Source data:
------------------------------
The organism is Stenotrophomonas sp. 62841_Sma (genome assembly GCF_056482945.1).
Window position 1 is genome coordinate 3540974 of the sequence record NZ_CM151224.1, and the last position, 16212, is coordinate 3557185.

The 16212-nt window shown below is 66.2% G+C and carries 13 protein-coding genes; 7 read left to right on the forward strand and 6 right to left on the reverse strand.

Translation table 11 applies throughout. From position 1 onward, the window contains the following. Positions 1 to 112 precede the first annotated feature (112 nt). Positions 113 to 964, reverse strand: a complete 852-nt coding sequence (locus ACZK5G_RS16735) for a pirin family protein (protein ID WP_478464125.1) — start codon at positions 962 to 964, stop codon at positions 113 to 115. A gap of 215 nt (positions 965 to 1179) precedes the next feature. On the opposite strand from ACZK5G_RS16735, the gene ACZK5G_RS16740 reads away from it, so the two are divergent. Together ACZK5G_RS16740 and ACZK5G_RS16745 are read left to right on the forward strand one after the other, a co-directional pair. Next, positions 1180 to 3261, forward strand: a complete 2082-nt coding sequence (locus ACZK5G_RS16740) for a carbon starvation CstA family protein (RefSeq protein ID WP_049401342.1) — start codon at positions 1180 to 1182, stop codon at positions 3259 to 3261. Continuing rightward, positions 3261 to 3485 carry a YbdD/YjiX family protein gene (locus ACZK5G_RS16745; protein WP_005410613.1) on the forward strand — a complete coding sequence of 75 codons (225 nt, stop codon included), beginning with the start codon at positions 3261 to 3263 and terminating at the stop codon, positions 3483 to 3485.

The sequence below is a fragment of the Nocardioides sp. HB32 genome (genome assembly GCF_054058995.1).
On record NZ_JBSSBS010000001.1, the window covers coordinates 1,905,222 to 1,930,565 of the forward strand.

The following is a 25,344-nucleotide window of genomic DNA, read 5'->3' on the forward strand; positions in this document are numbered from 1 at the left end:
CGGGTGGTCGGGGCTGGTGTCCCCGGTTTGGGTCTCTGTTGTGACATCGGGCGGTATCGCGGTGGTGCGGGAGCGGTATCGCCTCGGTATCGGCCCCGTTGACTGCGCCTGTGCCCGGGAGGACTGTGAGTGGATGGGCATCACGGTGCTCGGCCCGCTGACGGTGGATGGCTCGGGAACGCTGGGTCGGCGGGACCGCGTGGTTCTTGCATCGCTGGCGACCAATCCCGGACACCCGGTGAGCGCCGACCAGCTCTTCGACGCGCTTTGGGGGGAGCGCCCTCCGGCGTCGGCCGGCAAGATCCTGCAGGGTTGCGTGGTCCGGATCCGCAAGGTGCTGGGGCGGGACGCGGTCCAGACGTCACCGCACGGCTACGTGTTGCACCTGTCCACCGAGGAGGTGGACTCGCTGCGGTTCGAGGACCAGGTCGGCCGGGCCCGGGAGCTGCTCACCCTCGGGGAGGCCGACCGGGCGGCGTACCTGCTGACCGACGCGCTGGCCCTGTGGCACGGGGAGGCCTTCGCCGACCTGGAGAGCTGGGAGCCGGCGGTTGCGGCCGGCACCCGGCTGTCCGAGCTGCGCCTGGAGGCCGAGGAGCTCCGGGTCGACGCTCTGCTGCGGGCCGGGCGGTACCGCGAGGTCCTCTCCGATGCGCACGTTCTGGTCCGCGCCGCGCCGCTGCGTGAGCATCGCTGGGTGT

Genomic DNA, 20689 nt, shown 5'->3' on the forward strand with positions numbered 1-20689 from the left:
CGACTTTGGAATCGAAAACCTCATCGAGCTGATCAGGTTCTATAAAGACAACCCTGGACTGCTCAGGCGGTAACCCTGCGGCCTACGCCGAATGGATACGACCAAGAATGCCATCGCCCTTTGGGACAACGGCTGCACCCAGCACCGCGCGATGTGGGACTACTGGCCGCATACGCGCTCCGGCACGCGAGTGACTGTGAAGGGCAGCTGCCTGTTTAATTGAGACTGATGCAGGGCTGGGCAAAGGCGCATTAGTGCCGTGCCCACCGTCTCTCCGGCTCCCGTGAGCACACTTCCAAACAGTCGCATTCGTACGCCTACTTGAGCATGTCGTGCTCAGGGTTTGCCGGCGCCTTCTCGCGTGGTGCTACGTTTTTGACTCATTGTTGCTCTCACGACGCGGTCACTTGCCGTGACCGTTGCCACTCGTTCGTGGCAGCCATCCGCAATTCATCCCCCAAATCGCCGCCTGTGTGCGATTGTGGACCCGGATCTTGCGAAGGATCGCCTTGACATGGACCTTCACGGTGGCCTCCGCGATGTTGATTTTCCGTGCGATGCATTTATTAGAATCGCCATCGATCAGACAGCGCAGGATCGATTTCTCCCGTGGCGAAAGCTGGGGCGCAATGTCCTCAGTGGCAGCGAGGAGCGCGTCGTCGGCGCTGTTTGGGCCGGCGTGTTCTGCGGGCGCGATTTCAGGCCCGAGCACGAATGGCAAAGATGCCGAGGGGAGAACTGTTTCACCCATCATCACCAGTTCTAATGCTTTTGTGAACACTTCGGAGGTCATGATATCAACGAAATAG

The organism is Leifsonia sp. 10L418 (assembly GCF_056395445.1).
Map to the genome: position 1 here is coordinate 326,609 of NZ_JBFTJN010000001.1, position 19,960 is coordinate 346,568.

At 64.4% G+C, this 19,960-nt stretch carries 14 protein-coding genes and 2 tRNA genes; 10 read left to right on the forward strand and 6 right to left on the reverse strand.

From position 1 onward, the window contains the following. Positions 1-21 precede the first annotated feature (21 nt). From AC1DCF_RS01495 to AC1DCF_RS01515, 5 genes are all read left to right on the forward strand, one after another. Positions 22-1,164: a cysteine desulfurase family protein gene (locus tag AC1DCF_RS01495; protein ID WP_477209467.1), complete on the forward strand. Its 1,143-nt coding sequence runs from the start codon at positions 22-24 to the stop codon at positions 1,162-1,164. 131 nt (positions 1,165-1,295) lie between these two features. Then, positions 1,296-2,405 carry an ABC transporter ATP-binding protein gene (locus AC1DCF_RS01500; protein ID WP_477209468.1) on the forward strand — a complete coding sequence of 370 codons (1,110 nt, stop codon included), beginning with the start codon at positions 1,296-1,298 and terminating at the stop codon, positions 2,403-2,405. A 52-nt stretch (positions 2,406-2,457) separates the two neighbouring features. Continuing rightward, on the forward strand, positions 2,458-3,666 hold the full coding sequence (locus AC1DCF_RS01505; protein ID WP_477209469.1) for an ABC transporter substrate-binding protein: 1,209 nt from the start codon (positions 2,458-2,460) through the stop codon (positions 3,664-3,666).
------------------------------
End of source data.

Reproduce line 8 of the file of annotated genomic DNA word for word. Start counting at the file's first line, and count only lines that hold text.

CGGGTGGTCGGGGCTGGTGTCCCCGGTTTGGGTCTCTGTTGTGACATCGGGCGGTATCGCGGTGGTGCGGGAGCGGTATCGCCTCGGTATCGGCCCCGTTGACTGCGCCTGTGCCCGGGAGGACTGTGAGTGGATGGGCATCACGGTGCTCGGCCCGCTGACGGTGGATGGCTCGGGAACGCTGGGTCGGCGGGACCGCGTGGTTCTTGCATCGCTGGCGACCAATCCCGGACACCCGGTGAGCGCCGACCAGCTCTTCGACGCGCTTTGGGGGGAGCGCCCTCCGGCGTCGGCCGGCAAGATCCTGCAGGGTTGCGTGGTCCGGATCCGCAAGGTGCTGGGGCGGGACGCGGTCCAGACGTCACCGCACGGCTACGTGTTGCACCTGTCCACCGAGGAGGTGGACTCGCTGCGGTTCGAGGACCAGGTCGGCCGGGCCCGGGAGCTGCTCACCCTCGGGGAGGCCGACCGGGCGGCGTACCTGCTGACCGACGCGCTGGCCCTGTGGCACGGGGAGGCCTTCGCCGACCTGGAGAGCTGGGAGCCGGCGGTTGCGGCCGGCACCCGGCTGTCCGAGCTGCGCCTGGAGGCCGAGGAGCTCCGGGTCGACGCTCTGCTGCGGGCCGGGCGGTACCGCGAGGTCCTCTCCGATGCGCACGTTCTGGTCCGCGCCGCGCCGCTGCGTGAGCATCGCTGGGTGT